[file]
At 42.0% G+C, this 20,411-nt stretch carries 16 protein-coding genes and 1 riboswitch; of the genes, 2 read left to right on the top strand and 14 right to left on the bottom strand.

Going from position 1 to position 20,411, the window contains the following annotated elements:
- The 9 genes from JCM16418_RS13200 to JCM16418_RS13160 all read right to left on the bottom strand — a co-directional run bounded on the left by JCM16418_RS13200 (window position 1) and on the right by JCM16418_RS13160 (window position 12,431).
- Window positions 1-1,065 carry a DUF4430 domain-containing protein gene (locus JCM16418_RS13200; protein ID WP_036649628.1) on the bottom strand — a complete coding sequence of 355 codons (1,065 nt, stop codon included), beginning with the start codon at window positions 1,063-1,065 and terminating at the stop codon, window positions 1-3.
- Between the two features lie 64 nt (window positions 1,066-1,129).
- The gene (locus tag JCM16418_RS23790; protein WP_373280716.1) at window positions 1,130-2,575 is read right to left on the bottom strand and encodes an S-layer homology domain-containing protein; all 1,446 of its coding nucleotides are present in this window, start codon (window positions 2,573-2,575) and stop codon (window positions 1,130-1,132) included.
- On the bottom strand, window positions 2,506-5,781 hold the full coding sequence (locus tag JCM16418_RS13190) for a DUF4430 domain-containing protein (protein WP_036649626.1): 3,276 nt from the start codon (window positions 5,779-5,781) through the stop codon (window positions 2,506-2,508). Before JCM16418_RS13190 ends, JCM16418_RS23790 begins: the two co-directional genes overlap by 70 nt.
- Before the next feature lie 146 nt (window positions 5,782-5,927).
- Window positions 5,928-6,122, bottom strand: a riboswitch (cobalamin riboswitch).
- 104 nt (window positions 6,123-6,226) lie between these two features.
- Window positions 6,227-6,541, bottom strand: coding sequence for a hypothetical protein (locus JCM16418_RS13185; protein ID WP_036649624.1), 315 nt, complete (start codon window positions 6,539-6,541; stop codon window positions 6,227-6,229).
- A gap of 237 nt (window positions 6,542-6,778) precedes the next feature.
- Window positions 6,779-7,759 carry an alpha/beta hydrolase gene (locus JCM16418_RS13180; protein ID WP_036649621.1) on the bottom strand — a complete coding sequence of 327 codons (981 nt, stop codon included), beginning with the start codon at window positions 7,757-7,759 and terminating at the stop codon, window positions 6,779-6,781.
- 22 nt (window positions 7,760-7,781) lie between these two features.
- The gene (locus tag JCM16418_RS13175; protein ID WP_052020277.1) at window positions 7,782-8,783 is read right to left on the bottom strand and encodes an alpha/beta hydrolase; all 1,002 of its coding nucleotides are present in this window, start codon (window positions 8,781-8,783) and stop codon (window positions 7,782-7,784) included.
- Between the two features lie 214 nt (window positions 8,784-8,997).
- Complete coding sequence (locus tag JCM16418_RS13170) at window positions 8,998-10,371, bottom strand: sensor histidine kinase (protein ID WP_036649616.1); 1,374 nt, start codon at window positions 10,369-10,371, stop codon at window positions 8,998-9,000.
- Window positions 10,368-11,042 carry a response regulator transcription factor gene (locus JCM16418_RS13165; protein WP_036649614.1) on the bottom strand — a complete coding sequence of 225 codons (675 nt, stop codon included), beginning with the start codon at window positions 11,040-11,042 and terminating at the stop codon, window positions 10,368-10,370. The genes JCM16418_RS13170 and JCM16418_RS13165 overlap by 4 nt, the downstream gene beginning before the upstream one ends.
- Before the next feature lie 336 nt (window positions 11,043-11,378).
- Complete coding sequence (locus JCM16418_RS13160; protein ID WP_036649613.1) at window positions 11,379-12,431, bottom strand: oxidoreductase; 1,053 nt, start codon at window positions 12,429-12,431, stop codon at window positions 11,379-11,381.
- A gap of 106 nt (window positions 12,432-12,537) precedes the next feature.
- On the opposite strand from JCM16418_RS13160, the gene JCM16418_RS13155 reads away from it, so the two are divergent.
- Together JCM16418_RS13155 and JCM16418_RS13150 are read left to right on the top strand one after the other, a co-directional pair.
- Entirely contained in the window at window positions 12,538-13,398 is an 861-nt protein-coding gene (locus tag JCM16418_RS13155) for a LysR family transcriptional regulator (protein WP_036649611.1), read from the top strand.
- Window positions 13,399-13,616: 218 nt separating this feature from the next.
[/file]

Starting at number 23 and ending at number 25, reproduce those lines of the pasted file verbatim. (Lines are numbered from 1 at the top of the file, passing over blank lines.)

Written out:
- Together JCM16418_RS13155 and JCM16418_RS13150 are read left to right on the top strand one after the other, a co-directional pair.
- Entirely contained in the window at window positions 12,538-13,398 is an 861-nt protein-coding gene (locus tag JCM16418_RS13155) for a LysR family transcriptional regulator (protein WP_036649611.1), read from the top strand.
- Window positions 13,399-13,616: 218 nt separating this feature from the next.